Cover to cover -Anato my of the book
What is a book and what goes in making of a book? In this series of articles, GS Jolly will explain the attributes of a book and the insight into its production.
3500 BC – Symbols onto Tablets 200 BC – Wax Tablets developed (top), 400 – 600 AD – Illustrations added (Middle)According to UNESCO, “A book is a non-periodical printed publication of at least 49 or more pages exclusive of covers published in a country and made available to the public.” It can also be defined as “ a series of sheets of paper, mostly of uniform size, bearing either text or illustration or both, placed in a desired logical sequence, held firmly together(bound) at one edge in a manner that facilitates, its viewing, reading and reference. And that its multiple copies are reproduced by mechanical, photographic and non-manual methods.”
US Postal Service definition describes it as “ Bound publication having 24 or more pages, at least 22 of which are printed and contain primary reading material, with advertising limited only to book announcements.” A book produced in electronic format is known as e-book.
A lover of books is usually referred to as a bibliophile, a bibliophilist, or, more informally, a bookworm.
The evolution of the book
As books have now reached the 21st century with the creation of the increasingly popular e-book format, it would be a good idea to take a look back at the long and involved history of the humble book. From the clay tablets to the e-book format, the book has enjoyed a remarkable evolution, presented here is a snapshot of that history. The very first book was printed on paper in China, using a block of wood that had characters carved in reverse relief. Ink was then placed on the block of wood to create a print on paper. This technique is known as “block printing” or more accurately in this case “woodblock printing” and was originally used as early as 220 AD as a means of printing on cloth.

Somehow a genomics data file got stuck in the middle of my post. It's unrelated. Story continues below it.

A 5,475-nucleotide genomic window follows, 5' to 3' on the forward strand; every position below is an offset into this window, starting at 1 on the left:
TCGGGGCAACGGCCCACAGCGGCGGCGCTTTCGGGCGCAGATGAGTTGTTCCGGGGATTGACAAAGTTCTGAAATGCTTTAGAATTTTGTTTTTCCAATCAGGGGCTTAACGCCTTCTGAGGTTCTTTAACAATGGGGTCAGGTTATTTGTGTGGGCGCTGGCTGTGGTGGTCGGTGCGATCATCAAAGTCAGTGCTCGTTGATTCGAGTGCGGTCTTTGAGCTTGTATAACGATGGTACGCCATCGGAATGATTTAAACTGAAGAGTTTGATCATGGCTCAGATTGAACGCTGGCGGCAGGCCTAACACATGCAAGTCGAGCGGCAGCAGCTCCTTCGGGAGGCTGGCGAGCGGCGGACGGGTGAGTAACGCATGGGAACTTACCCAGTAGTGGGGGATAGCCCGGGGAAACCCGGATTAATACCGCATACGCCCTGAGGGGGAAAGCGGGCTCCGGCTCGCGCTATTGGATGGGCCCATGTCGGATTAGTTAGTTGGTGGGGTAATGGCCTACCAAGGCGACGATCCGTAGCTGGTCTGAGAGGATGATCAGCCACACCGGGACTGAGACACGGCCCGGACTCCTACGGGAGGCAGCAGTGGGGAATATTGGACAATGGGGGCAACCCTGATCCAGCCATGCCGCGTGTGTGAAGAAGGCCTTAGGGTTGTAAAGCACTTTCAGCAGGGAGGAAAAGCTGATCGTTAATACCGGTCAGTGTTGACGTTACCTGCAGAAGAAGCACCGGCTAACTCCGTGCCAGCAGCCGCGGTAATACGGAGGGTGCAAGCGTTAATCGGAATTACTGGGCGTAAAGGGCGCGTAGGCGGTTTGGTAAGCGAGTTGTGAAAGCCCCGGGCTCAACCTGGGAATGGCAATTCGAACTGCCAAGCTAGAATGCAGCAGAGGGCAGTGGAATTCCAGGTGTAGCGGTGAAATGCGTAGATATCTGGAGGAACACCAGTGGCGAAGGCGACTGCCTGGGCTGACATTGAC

The Gutenberg Bible is the earliest book printed in Europe using movable type: the invention that changed the world. It was printed by Johannes Gutenberg and his associates in Mainz, Germany, between 1454 and 1455. Between 160 and 180 copies were printed, but only 36 printed on paper and 12 on vellum have survived. Many have handpainted decoration worthy of an illuminated manuscript. Despite his invention, Gutenberg never became rich. Peter Schoeffer, one of Gutenberg’s craftsmen, made money where he had failed.
Parts of a book
Most books will have at least a front and back cover, title page, and body text but usually there will be many more parts of a book. Let us explore the physical components of hardcover and soft cover books that make up the text portion of most books.
A book cover is a protective covering used to bind together the pages of a book. Beyond the familiar distinction between hardcovers and paperbacks, there are further alternatives and additions, such as dust jackets, ring-binding, and older forms such as the nineteenth-century “paper-boards” and the traditional types of hand-binding.
In early nineteenth century great changes began to occur in how a book might be covered. With the gradual introduction of techniques for mechanical book-binding, cloth, and then paper, became the staple materials used when books became so cheap—thanks to the introduction of steam-powered presses and mechanically produced paper—that to have them hand-bound became disproportionate to the cost of the book itself.
(Next issue, we will discuss on the importance of the book cover.)